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2nd March 2012
Living doll
Title of film: Saint Vincent - Cheerleader
Director: Hiro Murai
Director Hiro Murai is on a roll

From the porcelain minimalism of Murai’s St Vincent Cheerleader video to the garish, awkward and frankly rollicking new Scissor Sisters promo, he’s clearly not short of ideas and not afraid to change up the pace. OnePointFour catches up with him to find out how Ron Mueck and childhood memories have inspired his latest work.

What was it about the St Vincent track Cheerleader that so appealed to you? What was the brief like from the band?

The track is one of my favourite songs from the album, which is also one of my favourite albums from last year. So I’d already had a lot of time to soak in the song before the brief came along. The brief was pretty open from what I remember, but I really wanted to do something that incorporated the big shifts in tone and momentum in the song.

How did you develop the idea of turning St Vincent’s Annie Clark into a giant Ron Mueck-esque sculpture?

I saw photos of Ron Mueck’s work a while back, and I’d been wanting to do a video that took place in that world ever since. I especially liked the weirdly ambiguous dynamic between the oversized statues and its audience in those photos. So I wanted to focus the video on that interplay. And Annie is sort of the perfect artist to make into a porcelain statue. She’s got very delicate features, but also this enigmatic presence about her.

I’m really interested in the technical side of the video. How much was achieved in post and was there any model-making or in-camera trickery used to achieve the effect?

The FX were achieved by cobbling a bunch of different techniques together. We used a lot of camera techniques from old monster movies (like slow-motion, lensing, camera placement) and combined it with green screen and computer generated effects.

The one model we made was of her arm when it crashes onto the ground. Our VFX guy (who had never made plaster models before) took a cast of his girlfriend’s arm and made it in one night. A lot of it was just trying to figure how to do things with limited resources.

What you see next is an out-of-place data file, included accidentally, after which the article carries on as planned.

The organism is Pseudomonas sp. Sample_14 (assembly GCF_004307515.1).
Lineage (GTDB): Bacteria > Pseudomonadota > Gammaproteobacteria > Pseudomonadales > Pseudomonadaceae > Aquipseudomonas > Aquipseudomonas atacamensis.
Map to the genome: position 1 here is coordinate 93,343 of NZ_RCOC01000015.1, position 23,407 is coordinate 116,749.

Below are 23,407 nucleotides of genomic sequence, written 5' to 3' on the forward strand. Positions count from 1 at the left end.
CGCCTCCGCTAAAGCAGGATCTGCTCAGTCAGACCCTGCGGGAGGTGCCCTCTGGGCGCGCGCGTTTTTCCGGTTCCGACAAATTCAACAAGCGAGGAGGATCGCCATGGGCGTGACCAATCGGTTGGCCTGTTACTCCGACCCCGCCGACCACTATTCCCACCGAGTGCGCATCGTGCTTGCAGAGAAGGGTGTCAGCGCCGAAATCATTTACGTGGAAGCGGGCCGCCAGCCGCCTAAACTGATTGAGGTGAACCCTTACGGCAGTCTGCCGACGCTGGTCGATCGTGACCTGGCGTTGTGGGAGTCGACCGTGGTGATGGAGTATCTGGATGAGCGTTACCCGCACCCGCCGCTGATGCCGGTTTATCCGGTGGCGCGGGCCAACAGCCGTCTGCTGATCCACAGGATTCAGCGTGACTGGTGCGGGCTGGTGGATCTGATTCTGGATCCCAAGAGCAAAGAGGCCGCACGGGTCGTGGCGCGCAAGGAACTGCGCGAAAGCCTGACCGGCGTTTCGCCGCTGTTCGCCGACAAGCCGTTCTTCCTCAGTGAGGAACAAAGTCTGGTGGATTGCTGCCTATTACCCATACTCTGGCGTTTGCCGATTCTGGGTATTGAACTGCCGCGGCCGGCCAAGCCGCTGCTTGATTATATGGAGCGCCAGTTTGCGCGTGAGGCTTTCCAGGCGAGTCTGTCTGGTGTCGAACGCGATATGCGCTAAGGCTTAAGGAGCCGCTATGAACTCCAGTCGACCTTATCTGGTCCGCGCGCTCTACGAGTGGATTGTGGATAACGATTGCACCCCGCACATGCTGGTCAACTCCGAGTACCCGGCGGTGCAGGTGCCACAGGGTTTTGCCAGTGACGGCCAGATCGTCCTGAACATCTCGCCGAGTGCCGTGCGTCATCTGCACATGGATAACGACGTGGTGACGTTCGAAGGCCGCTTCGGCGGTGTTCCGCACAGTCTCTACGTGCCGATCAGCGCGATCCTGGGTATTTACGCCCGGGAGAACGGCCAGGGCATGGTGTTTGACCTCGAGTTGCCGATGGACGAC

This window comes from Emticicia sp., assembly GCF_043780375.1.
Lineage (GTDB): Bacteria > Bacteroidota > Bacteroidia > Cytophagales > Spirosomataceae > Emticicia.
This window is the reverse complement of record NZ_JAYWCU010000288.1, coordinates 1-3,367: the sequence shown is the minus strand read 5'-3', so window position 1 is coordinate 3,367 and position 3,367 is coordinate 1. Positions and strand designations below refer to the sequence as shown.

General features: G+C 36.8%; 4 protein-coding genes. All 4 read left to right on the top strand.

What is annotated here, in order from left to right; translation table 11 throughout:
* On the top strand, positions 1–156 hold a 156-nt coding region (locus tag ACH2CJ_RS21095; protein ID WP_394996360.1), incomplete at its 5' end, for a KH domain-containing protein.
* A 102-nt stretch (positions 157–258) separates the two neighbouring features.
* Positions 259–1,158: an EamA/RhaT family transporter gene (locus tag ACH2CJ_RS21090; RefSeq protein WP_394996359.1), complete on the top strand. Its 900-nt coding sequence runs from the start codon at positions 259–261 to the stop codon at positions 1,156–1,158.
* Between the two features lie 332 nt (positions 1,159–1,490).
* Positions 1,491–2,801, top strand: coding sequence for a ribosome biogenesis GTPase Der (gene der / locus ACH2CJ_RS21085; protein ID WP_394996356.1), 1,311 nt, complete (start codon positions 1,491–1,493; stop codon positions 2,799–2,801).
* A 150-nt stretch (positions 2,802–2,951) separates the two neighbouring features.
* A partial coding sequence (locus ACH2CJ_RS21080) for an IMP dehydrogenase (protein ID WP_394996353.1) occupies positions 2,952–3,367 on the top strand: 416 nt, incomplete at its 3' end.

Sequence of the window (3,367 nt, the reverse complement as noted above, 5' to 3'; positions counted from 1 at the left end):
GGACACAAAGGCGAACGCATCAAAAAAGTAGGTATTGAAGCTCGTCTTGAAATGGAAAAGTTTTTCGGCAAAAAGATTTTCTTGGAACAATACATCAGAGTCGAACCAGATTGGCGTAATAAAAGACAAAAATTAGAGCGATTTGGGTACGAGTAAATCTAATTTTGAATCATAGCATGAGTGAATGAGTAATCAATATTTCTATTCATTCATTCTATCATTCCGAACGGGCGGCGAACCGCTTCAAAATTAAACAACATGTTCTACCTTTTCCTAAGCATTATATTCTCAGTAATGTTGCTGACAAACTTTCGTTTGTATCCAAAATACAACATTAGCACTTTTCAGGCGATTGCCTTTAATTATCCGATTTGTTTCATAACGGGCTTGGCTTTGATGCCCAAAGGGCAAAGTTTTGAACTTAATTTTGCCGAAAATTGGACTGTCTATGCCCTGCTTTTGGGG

What was the biggest challenge you faced with this project and how did you overcome it?

The biggest challenge for this shoot was time. For each shot in the final video, there’s 2-3 shots being combined together – so shooting the entire video in a single day was definitely a challenge. We just had to keep our head down and plough ahead.

Where Cheerleader is melancholic and meditative, Shady Love is full-on entertaining! Did you draw from any of your own experiences of school plays for the concept? Or perhaps it’s a vision of how kids wish their school plays were?

I grew up in Tokyo so most of my memories of being in school plays was in Japan. But I do remember them being extremely awkward. Or at least I remember me being awkward.

I think the funniest thing about school plays is that the kids are almost never really into it. It’s mainly the teachers and parents who are really invested in it. So I wanted the play in the video to feel like it was being made by an overly-ambitious/eager drama teacher, while the kids just played along awkwardly.

How did you find working with your young cast of dancers? The choreography is amazing.

I really love being on set with kids because it makes the set much more light hearted. It also makes it more chaotic, but I even like that. You can’t really go onto a set with kids and expect to execute a plan perfectly. You have to just roll with it and see what happens. And there’s something refreshing about that.

The choreography was done by Becca Sweitzer, who is a really talented dancer and choreographer. But teaching choreography to kids was definitely interesting. We just decided early on that we should just embrace the natural awkwardness of untrained kids dancing. We all had a blast doing it though.

And if you like this, might we suggest that sir or madam checks out Murai’s fantastic blog?

Credits

Saint Vincent Cheerleader

Director:  Hiro Murai
Producer: Jason Baum
DP: Larkin Seiple
Gaffe:  Matt Ardine
PD: Ethan Feldbau
AD: Chad Nicholson
Makeup: Tina Cohen
Wardrobe:  Laura Francis

Editor:  Isaac Hagy
VFX:  Bonnie Brae
(Pete Sauvey, Marc Steinberg, Steve Drypolcher)
Colorist: Marc Steinberg

2nd Unit:
DP: Matt Chavez
PD: Morgan Gillio

 

Scissor Sisters “Shady Love” ft Azealia Banks

Director:  Hiro Murai
Producer: Jason Baum
DP: Larkin Seiple
Editor:  Isaac Hagy
Gaffe:  Matt Ardine
AD:  Jesse Fleece
2nd AD:  Chad Nicholson
Choreographer:  Becca Sweitzer
PD: Jason Kisvarday
Wardrobe:  Laura Francis